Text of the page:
Saint Helena Elstow
Saint Helena February 2012
Saint Helena was listed by English Heritage in May 1984 as Grade II – of special interest. The building facing the road dates from the 17th century, though it has 19th century windows. There is a 19th century chequered brick block at the rear. The 17th century structure is timber-framed with rendering under a clay tiled roof with fish scale tiles. It comprises two storeys with attics
The Rating and Valuation Act 1925 specified that every building and piece of land in the country was to be assessed to determine its rateable value. Elstow, like much of the county, was assessed in 1927 and the valuer visiting the property, called Saint Helena then, found it owned, like most of the parish, by Lord of the Manor Samuel Howard Whitbread [DV1/C33/121]. The name is connected with Elstow Abbey which had a chapel in the grounds dedicated to the saint.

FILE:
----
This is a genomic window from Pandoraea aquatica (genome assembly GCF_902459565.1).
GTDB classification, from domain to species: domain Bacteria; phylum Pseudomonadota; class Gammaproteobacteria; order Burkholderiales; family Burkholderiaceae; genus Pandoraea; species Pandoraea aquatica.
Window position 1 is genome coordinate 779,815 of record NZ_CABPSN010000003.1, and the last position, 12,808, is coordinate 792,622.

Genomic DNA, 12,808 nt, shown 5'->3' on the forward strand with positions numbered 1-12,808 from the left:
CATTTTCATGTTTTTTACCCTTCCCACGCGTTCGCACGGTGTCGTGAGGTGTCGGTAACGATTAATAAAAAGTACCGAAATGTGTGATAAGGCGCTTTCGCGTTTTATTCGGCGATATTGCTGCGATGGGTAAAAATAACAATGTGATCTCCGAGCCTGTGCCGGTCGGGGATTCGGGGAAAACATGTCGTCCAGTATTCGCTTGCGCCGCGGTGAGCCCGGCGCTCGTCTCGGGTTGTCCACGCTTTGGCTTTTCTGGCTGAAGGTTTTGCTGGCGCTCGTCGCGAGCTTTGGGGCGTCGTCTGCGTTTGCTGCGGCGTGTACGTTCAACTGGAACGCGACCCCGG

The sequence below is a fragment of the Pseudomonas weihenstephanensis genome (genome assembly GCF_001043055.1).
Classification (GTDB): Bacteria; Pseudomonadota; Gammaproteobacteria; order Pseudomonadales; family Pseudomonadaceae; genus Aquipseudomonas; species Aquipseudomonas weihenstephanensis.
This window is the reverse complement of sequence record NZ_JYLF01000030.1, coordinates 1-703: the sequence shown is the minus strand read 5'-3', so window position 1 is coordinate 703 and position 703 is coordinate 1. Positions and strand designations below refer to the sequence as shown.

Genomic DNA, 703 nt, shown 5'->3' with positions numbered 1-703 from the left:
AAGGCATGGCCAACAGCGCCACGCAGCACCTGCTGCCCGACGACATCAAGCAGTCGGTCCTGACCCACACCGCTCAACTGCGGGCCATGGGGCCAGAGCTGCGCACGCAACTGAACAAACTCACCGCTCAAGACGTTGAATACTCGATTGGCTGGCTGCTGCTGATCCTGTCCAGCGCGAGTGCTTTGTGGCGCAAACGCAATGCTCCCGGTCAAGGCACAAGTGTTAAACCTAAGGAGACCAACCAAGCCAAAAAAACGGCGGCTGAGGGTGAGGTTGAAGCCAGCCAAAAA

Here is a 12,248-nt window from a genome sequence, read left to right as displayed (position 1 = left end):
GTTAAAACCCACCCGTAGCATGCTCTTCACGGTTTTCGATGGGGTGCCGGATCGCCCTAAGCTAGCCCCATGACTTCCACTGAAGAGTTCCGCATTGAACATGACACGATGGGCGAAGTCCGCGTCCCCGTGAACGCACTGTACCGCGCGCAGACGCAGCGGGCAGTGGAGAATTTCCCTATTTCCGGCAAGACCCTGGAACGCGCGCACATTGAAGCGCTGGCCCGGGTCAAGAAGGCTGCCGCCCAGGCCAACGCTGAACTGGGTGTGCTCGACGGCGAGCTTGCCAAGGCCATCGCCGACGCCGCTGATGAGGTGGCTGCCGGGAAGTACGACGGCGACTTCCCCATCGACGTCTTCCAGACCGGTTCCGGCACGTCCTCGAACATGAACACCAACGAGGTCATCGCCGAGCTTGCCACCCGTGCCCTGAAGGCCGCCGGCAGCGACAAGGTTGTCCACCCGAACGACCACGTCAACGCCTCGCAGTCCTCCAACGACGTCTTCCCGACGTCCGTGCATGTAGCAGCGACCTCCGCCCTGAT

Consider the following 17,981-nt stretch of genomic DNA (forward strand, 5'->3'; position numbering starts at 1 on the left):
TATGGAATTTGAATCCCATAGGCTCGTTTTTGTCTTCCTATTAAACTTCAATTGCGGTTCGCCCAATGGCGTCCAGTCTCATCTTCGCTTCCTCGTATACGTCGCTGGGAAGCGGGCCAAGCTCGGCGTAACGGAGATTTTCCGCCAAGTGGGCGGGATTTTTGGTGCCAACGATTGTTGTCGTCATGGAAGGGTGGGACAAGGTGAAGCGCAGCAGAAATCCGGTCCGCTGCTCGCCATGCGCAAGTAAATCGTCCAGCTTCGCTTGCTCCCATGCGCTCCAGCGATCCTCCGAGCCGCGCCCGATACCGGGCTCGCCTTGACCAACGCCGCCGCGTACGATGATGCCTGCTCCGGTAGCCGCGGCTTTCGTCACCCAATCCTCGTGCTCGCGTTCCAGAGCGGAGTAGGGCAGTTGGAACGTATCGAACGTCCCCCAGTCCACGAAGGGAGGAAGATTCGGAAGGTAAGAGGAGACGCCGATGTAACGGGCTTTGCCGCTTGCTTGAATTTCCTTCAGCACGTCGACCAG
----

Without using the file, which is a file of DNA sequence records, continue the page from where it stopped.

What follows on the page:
The tenant was G. Humphries whose rent was £35 per annum. His accommodation comprised three reception rooms, a kitchen, four bedrooms and a bathroom with hot and cold water. Outside stood a weather-boarded and tiled barn with a garage attached. The valuer commented: “Property almost abuts road. No drainage”.
During World War Two Saint Helena was used as a post for Air Raid Precautions wardens [WW2/AR/CA/1/1/4]. At the time of writing  Saint Helena is a restaurant.